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November 01, 2005

Alternative To Surrender

French rower finishes 'record-breaking' solo Pacific crossing: team

SAN FRANCISCO (AFP) - French rower Emmanuel Coindre ended a landmark 129-day solo voyage across the Pacific Ocean between Japan and the United States, setting a new record, according to his team.


His reported feat comes 14 years after fellow Frenchman Gerard D'Aboville became the first person to row across the Pacific, rowing from Choshi, Japan, to Ilwaco in Washington state in 134 days.

It would seem that the French have this market cornered, wouldn't it?

Could these folks actually be taking part in a secret military experiment on behalf of the French Navy, who may have decided that they needed a second option in their arsenal of combat tactics?

I mean, so far, the only tried and true tactic in the French military strategy manual, which of course includes their navy, has been the Surrender Option, usually the wisest course for implementing the saving of their skins, so perhaps now they're experimenting with a back-up plan, that of a Retreat Option, in which case these personnel seem to be succeeding in their quest:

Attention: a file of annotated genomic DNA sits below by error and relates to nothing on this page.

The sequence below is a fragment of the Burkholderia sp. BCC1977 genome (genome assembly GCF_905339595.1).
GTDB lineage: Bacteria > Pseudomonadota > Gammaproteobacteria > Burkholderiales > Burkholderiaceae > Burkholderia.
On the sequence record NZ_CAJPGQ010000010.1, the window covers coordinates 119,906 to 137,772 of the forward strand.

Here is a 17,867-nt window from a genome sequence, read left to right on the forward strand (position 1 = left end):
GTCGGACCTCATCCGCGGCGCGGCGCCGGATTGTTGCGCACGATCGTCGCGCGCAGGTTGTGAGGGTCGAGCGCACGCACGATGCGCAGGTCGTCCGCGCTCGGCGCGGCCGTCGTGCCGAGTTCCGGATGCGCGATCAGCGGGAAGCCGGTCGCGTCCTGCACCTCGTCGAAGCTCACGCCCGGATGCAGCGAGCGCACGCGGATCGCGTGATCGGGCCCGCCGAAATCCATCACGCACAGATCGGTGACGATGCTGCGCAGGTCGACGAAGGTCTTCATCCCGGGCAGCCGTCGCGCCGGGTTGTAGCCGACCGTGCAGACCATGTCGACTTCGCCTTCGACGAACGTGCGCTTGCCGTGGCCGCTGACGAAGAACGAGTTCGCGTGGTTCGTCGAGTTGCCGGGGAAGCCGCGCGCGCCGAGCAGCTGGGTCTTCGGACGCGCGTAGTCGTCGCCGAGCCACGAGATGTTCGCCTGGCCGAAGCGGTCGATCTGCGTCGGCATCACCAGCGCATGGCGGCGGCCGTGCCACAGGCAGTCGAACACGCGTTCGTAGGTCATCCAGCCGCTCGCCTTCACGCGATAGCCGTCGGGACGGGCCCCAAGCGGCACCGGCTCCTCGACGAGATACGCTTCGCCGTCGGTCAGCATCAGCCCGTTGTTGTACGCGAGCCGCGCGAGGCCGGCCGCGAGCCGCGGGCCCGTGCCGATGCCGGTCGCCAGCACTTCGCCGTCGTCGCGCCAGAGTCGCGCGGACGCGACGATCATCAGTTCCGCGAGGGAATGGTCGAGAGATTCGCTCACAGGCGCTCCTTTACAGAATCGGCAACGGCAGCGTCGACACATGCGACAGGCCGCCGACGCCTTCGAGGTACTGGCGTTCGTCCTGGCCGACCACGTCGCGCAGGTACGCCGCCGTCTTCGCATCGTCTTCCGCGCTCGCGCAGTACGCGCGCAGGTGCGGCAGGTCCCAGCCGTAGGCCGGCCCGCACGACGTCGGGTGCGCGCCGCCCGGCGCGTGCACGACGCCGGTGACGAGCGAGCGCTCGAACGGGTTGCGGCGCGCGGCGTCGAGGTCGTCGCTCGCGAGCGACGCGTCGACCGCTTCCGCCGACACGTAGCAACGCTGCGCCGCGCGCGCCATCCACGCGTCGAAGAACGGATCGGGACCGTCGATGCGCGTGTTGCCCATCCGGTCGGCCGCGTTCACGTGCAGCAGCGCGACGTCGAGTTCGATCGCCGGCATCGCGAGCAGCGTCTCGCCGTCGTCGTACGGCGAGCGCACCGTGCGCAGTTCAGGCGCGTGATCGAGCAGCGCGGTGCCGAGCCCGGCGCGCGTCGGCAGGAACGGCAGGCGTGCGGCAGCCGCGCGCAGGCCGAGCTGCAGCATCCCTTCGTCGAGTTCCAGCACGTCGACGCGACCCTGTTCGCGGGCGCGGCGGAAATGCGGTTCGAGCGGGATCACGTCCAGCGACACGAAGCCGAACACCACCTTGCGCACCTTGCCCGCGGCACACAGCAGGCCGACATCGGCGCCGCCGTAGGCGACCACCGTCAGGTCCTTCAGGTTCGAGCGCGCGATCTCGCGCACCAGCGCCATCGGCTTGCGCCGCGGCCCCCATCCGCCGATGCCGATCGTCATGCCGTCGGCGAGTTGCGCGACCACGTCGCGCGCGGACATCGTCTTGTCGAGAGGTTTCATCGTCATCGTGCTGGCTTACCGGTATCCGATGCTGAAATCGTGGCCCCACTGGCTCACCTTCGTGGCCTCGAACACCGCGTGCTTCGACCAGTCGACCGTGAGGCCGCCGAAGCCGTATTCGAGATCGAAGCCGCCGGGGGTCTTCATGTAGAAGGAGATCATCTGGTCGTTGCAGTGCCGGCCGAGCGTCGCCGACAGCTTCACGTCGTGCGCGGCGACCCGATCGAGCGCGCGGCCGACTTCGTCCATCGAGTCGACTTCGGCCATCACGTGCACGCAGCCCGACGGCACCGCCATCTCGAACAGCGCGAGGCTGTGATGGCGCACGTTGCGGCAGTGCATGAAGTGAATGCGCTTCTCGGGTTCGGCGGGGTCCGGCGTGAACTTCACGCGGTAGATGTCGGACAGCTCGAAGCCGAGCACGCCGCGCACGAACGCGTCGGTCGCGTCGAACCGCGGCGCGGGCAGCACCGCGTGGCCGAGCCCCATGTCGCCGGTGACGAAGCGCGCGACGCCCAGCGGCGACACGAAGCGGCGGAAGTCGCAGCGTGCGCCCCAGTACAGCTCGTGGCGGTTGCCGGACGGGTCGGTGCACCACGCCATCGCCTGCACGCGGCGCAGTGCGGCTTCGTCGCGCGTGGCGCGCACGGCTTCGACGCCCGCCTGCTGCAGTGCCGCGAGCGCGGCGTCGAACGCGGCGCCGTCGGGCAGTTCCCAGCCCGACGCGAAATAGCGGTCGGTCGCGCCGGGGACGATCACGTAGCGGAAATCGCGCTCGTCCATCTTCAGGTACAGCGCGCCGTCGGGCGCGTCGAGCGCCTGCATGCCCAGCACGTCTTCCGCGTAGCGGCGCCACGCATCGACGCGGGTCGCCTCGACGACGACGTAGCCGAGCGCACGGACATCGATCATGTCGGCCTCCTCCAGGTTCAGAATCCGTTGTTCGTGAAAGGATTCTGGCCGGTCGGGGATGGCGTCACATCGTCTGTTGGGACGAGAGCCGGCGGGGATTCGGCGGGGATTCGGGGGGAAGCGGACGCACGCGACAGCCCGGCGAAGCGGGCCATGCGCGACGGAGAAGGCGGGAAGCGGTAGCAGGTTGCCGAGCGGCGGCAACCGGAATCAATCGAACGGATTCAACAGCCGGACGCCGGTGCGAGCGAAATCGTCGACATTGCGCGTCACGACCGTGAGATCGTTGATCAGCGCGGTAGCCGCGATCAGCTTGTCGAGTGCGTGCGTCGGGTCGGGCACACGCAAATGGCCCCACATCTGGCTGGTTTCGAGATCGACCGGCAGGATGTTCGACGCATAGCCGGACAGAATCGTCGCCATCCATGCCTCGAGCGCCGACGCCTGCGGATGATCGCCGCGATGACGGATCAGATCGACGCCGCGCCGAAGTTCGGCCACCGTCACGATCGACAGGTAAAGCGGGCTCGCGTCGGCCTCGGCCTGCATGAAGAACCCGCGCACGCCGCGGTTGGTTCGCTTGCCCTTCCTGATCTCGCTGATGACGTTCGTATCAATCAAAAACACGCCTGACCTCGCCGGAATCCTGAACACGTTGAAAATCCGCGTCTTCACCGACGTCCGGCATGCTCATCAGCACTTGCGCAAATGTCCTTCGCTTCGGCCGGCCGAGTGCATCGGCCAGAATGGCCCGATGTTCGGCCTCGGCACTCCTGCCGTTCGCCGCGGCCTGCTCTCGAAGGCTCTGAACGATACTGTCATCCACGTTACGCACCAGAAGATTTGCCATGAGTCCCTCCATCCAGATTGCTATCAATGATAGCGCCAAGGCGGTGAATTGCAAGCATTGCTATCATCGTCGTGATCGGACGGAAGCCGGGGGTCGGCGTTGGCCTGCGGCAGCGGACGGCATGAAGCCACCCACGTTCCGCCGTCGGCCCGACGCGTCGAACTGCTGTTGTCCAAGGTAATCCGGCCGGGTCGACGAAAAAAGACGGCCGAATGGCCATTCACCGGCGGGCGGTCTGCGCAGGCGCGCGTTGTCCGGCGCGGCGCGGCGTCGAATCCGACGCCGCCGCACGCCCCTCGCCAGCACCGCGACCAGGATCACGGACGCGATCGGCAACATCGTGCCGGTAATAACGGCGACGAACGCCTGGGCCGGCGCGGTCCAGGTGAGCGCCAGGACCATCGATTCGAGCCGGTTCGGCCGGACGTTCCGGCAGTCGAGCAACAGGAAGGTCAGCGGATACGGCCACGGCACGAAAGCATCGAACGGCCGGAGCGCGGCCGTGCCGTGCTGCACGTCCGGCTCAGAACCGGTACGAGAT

They're discovering doable ways by which the French Navy can escape the necessity of surrender, by bravely beating feet across the sea, away from the looming menace of any violent confrontations.

Go, France!

And keep on going..

Posted by Seth at November 1, 2005 07:27 AM


ROTF...The French will forever be associated with surrender won't they? As they do deserve. At least they can claim the WON something, a little late...but they won. LOL

Posted by: Raven at November 2, 2005 04:12 PM

Don't forget their greatest military coup in modern history, though, about two and a half years or so ago when one of their units on a U.N. Peacekeeping mission in Africa heroically stormed and took that village.... Which, as it turned out, was deserted long before they got there. Still, for the French it was, no doubt, a highly charged, pulse pounding victory that'll live on history, etc, etc.

Posted by: Seth at November 2, 2005 05:41 PM